Writer and illustrator Daniel Wallace has published stories in various literary magazines. Big Fish is a novel reminiscent of Garrison Keillor and Mark Twain. It is a surprising work, filled with imagination, homespun humor, and hyperbole.
Edward Bloom, an aging salesman, is dying. As his grown son, William, cares for him, the young man tries to focus on what he knows about his father's life. Story after story surfaces in William's memory, and he shares mythic visions of a fantastic father who was loved by all-a man who was the best runner, fisherman, businessman, and adventurer in the world. Big Fish tells these tall tales of Edward Bloom's life. Punctuated with his vast repertory of jokes, they set the stage for Edward's final, wonderful transformation.
©1998 Daniel Wallace (P)1999 Recorded Books, LLC
"In a plainspoken style dotted with transcendent passages, Wallace mixes the mundane and the mythical. His chapters have the transformative quality of fable and fairy tale, and the novel's roomy structure allows the mystery and lyricism of the story to coalesce." (Publishers Weekly)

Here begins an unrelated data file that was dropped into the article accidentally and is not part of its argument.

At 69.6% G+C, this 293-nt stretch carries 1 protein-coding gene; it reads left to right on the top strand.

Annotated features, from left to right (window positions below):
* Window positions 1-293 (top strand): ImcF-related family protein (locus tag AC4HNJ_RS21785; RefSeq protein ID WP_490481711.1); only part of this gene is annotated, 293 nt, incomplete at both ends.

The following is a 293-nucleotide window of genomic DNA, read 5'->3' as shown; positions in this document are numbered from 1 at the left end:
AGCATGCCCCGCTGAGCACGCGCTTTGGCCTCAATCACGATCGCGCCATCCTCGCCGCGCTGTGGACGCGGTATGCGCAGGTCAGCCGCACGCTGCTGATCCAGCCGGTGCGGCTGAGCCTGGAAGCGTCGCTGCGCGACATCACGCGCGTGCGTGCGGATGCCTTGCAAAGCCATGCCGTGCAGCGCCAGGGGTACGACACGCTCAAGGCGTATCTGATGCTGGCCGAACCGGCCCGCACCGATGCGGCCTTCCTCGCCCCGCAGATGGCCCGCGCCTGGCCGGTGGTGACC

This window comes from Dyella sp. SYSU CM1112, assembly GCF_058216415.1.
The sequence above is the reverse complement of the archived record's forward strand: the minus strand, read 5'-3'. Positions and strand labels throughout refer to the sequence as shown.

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"movie was better"
the ending in the film was so much better, although a great book. I did enjoy the movie much more and it remains my favorite film
"The reading was fantastic. The book isn't"
I had to hear this for an essay. The story is interesting but not my cup of tea.
"Go see the movie!!!"
I have loved the movie since I first saw it. My compliments to the screenwriter!
The book was disappointingly bad -- dark, disjointed and unreadable.
Save your money and rent the movie instead.
"Really good book. See the movie too"
Very good read. A short book, and very entertaining.Nonetheless, a rare exception in that the movie is at least as good. Read the book first, because the movie does things with the story. This is a magical story, that shows truths without being overbearing.
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